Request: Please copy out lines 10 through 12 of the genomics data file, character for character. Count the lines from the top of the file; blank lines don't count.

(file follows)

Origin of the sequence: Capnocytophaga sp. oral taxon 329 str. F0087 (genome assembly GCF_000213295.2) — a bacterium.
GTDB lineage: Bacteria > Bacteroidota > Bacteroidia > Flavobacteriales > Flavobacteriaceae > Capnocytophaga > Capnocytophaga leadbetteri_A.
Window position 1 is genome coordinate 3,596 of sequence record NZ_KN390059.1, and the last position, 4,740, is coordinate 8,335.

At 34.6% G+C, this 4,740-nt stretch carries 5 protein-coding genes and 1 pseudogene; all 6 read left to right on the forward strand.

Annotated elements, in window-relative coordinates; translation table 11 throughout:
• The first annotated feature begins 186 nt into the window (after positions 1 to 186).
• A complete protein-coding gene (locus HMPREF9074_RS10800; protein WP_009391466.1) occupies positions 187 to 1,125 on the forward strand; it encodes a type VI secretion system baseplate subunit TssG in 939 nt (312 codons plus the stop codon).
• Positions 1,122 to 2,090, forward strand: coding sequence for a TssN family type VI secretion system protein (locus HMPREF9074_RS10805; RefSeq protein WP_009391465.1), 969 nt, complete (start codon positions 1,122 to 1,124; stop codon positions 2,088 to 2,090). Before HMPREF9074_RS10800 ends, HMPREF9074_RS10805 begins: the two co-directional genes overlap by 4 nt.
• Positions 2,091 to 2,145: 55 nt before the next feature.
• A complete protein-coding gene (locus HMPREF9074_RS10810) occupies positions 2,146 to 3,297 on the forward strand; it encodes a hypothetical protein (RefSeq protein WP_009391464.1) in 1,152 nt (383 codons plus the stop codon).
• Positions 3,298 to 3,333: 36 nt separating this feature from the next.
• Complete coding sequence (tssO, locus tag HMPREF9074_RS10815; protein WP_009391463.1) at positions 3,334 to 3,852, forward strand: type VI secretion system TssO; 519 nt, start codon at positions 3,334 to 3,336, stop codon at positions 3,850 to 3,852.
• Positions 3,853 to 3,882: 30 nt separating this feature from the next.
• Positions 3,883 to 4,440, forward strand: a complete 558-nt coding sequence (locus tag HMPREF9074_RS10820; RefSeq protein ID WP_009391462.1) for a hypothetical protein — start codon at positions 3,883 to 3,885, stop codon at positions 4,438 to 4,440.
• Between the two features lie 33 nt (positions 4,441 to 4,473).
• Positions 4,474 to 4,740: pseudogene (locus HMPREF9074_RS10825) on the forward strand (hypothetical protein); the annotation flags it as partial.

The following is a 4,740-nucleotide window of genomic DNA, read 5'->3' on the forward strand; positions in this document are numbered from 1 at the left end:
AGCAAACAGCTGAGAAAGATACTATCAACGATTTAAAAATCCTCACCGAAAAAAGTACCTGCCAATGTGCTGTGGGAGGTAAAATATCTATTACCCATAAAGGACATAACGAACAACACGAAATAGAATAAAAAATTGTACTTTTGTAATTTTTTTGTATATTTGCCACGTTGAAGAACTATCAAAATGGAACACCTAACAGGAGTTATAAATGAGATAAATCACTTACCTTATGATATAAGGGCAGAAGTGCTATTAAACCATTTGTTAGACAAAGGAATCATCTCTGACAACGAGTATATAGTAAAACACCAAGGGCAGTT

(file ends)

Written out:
• A complete protein-coding gene (locus HMPREF9074_RS10810) occupies positions 2,146 to 3,297 on the forward strand; it encodes a hypothetical protein (RefSeq protein WP_009391464.1) in 1,152 nt (383 codons plus the stop codon).
• Positions 3,298 to 3,333: 36 nt separating this feature from the next.
• Complete coding sequence (tssO, locus tag HMPREF9074_RS10815; protein WP_009391463.1) at positions 3,334 to 3,852, forward strand: type VI secretion system TssO; 519 nt, start codon at positions 3,334 to 3,336, stop codon at positions 3,850 to 3,852.